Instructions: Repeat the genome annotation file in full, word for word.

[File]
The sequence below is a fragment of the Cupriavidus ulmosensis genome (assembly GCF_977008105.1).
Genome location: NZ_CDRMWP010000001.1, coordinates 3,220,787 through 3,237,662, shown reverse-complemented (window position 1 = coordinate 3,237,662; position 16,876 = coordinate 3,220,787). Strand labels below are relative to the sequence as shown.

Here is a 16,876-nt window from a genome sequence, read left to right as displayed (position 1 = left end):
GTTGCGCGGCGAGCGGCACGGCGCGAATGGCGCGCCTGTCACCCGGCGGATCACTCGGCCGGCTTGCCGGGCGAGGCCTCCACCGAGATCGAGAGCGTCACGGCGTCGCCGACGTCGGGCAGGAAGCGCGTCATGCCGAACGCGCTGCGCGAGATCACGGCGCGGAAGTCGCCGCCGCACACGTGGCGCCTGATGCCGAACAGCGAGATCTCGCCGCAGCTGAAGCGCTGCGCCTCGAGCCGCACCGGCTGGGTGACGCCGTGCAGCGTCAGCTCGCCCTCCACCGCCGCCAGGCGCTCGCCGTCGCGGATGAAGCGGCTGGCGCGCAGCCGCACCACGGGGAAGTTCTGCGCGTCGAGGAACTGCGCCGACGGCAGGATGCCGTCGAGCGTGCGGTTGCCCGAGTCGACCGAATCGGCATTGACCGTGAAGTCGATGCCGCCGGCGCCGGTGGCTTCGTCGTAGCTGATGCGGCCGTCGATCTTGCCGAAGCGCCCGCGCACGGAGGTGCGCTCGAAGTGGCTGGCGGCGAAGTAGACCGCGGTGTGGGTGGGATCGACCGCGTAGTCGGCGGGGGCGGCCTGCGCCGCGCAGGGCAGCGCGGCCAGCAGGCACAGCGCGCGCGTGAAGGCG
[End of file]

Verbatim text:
The sequence below is a fragment of the Cupriavidus ulmosensis genome (assembly GCF_977008105.1).
Genome location: NZ_CDRMWP010000001.1, coordinates 3,220,787 through 3,237,662, shown reverse-complemented (window position 1 = coordinate 3,237,662; position 16,876 = coordinate 3,220,787). Strand labels below are relative to the sequence as shown.

Here is a 16,876-nt window from a genome sequence, read left to right as displayed (position 1 = left end):
GTTGCGCGGCGAGCGGCACGGCGCGAATGGCGCGCCTGTCACCCGGCGGATCACTCGGCCGGCTTGCCGGGCGAGGCCTCCACCGAGATCGAGAGCGTCACGGCGTCGCCGACGTCGGGCAGGAAGCGCGTCATGCCGAACGCGCTGCGCGAGATCACGGCGCGGAAGTCGCCGCCGCACACGTGGCGCCTGATGCCGAACAGCGAGATCTCGCCGCAGCTGAAGCGCTGCGCCTCGAGCCGCACCGGCTGGGTGACGCCGTGCAGCGTCAGCTCGCCCTCCACCGCCGCCAGGCGCTCGCCGTCGCGGATGAAGCGGCTGGCGCGCAGCCGCACCACGGGGAAGTTCTGCGCGTCGAGGAACTGCGCCGACGGCAGGATGCCGTCGAGCGTGCGGTTGCCCGAGTCGACCGAATCGGCATTGACCGTGAAGTCGATGCCGCCGGCGCCGGTGGCTTCGTCGTAGCTGATGCGGCCGTCGATCTTGCCGAAGCGCCCGCGCACGGAGGTGCGCTCGAAGTGGCTGGCGGCGAAGTAGACCGCGGTGTGGGTGGGATCGACCGCGTAGTCGGCGGGGGCGGCCTGCGCCGCGCAGGGCAGCGCGGCCAGCAGGCACAGCGCGCGCGTGAAGGCG